Equal cell numbers or equal amounts of protein were loaded on 10% polyacrylamide discontinuous mini-gels (Bio-Rad, Hercules, CA) and electrophoresed conventionally . Gels were electrophoretically blotted  onto Immobilon-P membrane (Millipore, Bedford, MA) without methanol for 15 min at 100 V. Antigens were visualized by immunostaining with the appropriate antibody and alkaline phosphatase conjugated secondary antibody (Promega, Madison, WI) using chemiluminescent detection with CDP-Star substrate (Tropix, Bedford, MA). Blots were exposed to X-ray film, developed, then imaged with a BioRad GelDoc EQ. Quantification was performed using Quantity One 4.1.1 software (Bio-Rad).
Alexa Fluor 488
Alexa Fluor 647
anaphase promoting complex/cyclosome
bovine serum albumin
cyclin dependent kinase
fluorescence activated cell sorting
Mcm protein complex
origin recognition complex
origins of replication
proliferating cell nuclear antigen
Hengstschlager M, Braun K, Soucek T, Miloloza A, Hengstschlager-Ottnad E: Cyclin-dependent kinases at the G1-S transition of the mammalian cell cycle. Mutation research. 1999, 436 (1): 1-9. 10.1016/S1383-5742(98)00022-2.
Roussel MF: Key effectors of signal transduction and G1 progression. Advances in cancer research. 1998, 74: 1-24. full_text.
Arellano M, Moreno S: Regulation of CDK/cyclin complexes during the cell cycle. The international journal of biochemistry & cell biology. 1997, 29 (4): 559-573. 10.1016/S1357-2725(96)00178-1.
Pines J: Mitosis: a matter of getting rid of the right protein at the right time. Trends in cell biology. 2006, 16 (1): 55-63. 10.1016/j.tcb.2005.11.006.
Darzynkiewicz Z, Gong J, Juan G, Ardelt B, Traganos F: Cytometry of cyclin proteins. Cytometry. 1996, 25 (1): 1-13. 10.1002/(SICI)1097-0320(19960901)25:1<1::AID-CYTO1>3.0.CO;2-N.
Juan G, Li X, Darzynkiewicz Z: Correlation between DNA replication and expression of cyclins A and B1 in individual MOLT-4 cells. Cancer research. 1997, 57 (5): 803-807.
Juan G, Li X, Darzynkiewicz Z: Phosphorylation of retinoblastoma protein assayed in individual HL-60 cells during their proliferation and differentiation. Experimental cell research. 1998, 244 (1): 83-92. 10.1006/excr.1998.4165.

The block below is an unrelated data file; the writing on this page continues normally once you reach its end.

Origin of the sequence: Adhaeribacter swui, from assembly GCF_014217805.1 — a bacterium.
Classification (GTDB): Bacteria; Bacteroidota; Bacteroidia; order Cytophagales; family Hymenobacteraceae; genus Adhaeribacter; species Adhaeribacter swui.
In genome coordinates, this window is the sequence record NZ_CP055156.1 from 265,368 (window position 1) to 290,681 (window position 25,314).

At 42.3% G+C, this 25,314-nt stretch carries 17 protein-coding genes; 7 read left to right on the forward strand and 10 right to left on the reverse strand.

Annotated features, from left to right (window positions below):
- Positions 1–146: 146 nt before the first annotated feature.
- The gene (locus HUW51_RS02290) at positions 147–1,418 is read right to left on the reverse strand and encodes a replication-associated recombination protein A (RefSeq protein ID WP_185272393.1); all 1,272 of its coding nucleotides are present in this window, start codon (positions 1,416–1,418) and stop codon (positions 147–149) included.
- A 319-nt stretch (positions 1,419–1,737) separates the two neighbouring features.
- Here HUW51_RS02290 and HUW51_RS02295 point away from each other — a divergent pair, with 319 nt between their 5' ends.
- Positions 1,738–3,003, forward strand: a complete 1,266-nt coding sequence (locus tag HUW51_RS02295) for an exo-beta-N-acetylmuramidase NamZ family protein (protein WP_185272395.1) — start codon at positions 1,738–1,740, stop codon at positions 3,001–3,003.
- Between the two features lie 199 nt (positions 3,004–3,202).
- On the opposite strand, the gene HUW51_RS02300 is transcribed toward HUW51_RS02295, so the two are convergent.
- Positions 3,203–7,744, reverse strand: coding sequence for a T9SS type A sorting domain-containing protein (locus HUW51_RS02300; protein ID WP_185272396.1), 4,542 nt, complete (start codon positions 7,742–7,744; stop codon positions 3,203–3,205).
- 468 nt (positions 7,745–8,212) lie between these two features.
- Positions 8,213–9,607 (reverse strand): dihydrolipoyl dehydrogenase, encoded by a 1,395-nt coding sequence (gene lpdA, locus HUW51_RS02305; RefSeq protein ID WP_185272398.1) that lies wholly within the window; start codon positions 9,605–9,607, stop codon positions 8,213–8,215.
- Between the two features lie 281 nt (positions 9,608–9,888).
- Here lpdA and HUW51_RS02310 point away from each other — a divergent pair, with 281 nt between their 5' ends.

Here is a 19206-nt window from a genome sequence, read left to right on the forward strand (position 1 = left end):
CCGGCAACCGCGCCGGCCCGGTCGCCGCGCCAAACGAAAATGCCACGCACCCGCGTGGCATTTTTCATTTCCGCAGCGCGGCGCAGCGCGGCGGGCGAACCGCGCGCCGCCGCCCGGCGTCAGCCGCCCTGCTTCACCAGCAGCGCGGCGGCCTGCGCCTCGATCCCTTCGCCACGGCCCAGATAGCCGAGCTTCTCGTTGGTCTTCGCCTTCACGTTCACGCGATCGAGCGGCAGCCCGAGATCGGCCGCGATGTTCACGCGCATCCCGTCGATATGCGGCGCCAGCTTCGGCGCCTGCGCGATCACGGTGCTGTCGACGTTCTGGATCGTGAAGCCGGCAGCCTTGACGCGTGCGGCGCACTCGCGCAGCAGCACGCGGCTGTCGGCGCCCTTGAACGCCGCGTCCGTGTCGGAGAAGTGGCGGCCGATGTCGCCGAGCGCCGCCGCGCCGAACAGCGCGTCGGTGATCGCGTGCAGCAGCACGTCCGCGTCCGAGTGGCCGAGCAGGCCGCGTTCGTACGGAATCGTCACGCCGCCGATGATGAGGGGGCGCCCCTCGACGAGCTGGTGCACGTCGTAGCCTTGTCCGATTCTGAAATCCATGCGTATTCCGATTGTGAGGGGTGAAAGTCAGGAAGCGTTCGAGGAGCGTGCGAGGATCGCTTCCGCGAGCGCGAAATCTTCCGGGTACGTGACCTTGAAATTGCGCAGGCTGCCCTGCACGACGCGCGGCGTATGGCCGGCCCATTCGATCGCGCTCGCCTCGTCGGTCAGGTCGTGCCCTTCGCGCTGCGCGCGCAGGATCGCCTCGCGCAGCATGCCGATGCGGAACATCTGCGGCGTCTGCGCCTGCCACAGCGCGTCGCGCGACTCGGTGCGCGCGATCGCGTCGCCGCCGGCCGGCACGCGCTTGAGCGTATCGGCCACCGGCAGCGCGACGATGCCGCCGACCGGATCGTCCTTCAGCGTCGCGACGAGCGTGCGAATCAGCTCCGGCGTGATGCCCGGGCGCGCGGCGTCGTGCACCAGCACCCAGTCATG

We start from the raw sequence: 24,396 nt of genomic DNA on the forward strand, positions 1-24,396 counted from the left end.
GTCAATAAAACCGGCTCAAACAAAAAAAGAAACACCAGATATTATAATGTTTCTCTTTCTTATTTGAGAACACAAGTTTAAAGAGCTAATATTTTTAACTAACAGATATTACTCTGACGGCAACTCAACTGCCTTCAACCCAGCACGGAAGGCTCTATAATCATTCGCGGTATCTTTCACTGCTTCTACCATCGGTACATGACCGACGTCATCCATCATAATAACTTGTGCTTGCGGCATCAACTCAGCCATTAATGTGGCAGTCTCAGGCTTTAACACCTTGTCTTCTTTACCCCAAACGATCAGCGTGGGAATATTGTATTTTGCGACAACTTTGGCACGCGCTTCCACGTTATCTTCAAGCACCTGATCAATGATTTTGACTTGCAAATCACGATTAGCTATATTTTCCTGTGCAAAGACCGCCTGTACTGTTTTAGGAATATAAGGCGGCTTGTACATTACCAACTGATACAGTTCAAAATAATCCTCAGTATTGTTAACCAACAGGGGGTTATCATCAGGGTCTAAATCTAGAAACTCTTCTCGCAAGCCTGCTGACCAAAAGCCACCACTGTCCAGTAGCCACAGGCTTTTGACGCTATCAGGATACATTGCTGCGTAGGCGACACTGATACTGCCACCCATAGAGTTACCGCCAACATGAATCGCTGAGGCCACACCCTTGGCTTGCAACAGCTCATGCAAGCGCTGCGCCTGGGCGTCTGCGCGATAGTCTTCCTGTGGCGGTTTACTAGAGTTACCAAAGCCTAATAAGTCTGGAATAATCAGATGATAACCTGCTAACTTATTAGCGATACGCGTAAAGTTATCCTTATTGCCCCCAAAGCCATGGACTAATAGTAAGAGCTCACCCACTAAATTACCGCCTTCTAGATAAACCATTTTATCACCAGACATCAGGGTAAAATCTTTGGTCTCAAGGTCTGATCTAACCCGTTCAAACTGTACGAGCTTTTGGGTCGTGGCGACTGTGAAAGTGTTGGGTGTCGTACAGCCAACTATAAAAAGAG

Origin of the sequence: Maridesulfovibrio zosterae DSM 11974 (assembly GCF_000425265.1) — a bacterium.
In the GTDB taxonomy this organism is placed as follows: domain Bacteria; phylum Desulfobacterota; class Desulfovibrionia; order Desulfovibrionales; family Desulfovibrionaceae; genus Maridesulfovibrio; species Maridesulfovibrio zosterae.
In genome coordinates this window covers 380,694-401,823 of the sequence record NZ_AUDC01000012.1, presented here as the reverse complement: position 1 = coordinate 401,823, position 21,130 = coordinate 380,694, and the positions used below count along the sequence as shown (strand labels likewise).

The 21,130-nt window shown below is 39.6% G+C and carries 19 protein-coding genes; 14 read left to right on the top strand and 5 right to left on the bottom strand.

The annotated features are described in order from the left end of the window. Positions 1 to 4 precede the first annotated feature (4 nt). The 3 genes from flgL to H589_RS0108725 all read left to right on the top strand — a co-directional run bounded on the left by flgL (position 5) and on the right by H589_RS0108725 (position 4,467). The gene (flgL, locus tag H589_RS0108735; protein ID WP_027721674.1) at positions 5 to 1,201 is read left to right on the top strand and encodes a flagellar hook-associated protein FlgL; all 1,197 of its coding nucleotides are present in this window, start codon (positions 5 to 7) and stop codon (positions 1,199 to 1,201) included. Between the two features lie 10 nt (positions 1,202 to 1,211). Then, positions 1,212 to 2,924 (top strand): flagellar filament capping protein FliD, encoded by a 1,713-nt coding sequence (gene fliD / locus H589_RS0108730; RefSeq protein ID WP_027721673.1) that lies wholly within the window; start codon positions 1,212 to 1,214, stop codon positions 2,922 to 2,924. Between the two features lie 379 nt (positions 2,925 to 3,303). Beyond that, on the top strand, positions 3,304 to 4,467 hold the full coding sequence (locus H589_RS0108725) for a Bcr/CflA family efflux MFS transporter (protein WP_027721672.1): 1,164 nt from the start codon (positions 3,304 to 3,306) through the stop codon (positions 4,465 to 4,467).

Jacobberger JW, Frisa PS, Sramkoski RM, Stefan T, Shults KE, Soni DV: A new biomarker for mitotic cells. Cytometry A. 2008, 73 (1): 5-15.
Yen A, Pardee AB: Exponential 3T3 cells escape in mid-G1 from their high serum requirement. Experimental cell research. 1978, 116 (1): 103-113. 10.1016/0014-4827(78)90068-X.
Yung Y, Walker JL, Roberts JM, Assoian RK: A Skp2 autoinduction loop and restriction point control. The Journal of cell biology. 2007, 178 (5): 741-747. 10.1083/jcb.200703034.
Dimova DK, Dyson NJ: The E2F transcriptional network: old acquaintances with new faces. Oncogene. 2005, 24 (17): 2810-2826. 10.1038/sj.onc.1208612.
Sherr CJ: The Pezcoller lecture: cancer cell cycles revisited. Cancer research. 2000, 60 (14): 3689-3695.
Planas-Silva MD, Weinberg RA: The restriction point and control of cell proliferation. Current opinion in cell biology. 1997, 9 (6): 768-772. 10.1016/S0955-0674(97)80076-2.
Zetterberg A, Larsson O, Wiman KG: What is the restriction point?. Current opinion in cell biology. 1995, 7 (6): 835-842. 10.1016/0955-0674(95)80067-0.
Novak B, Tyson JJ: A model for restriction point control of the mammalian cell cycle. J Theor Biol. 2004, 230 (4): 563-579. 10.1016/j.jtbi.2004.04.039.
Martinsson HS, Starborg M, Erlandsson F, Zetterberg A: Single cell analysis of G1 check points-the relationship between the restriction point and phosphorylation of pRb. Experimental cell research. 2005, 305 (2): 383-391. 10.1016/j.yexcr.2005.01.023.
Friedrich TD, Bedner E, Darzynkiewicz Z, Lehman JM: Distinct patterns of MCM protein binding in nuclei of S phase and rereplicating SV40-infected monkey kidney cells. Cytometry A. 2005, 68 (1): 10-18.
Mukherjee P, Cao TV, Winter SL, Alexandrow MG: Mammalian MCM loading in late-G(1) coincides with Rb hyperphosphorylation and the transition to post-transcriptional control of progression into S-phase. PloS one. 2009, 4 (5): e5462-10.1371/journal.pone.0005462.
Kurki P, Ogata K, Tan EM: Monoclonal antibodies to proliferating cell nuclear antigen (PCNA)/cyclin as probes for proliferating cells by immunofluorescence microscopy and flow cytometry. Journal of immunological methods. 1988, 109 (1): 49-59. 10.1016/0022-1759(88)90441-3.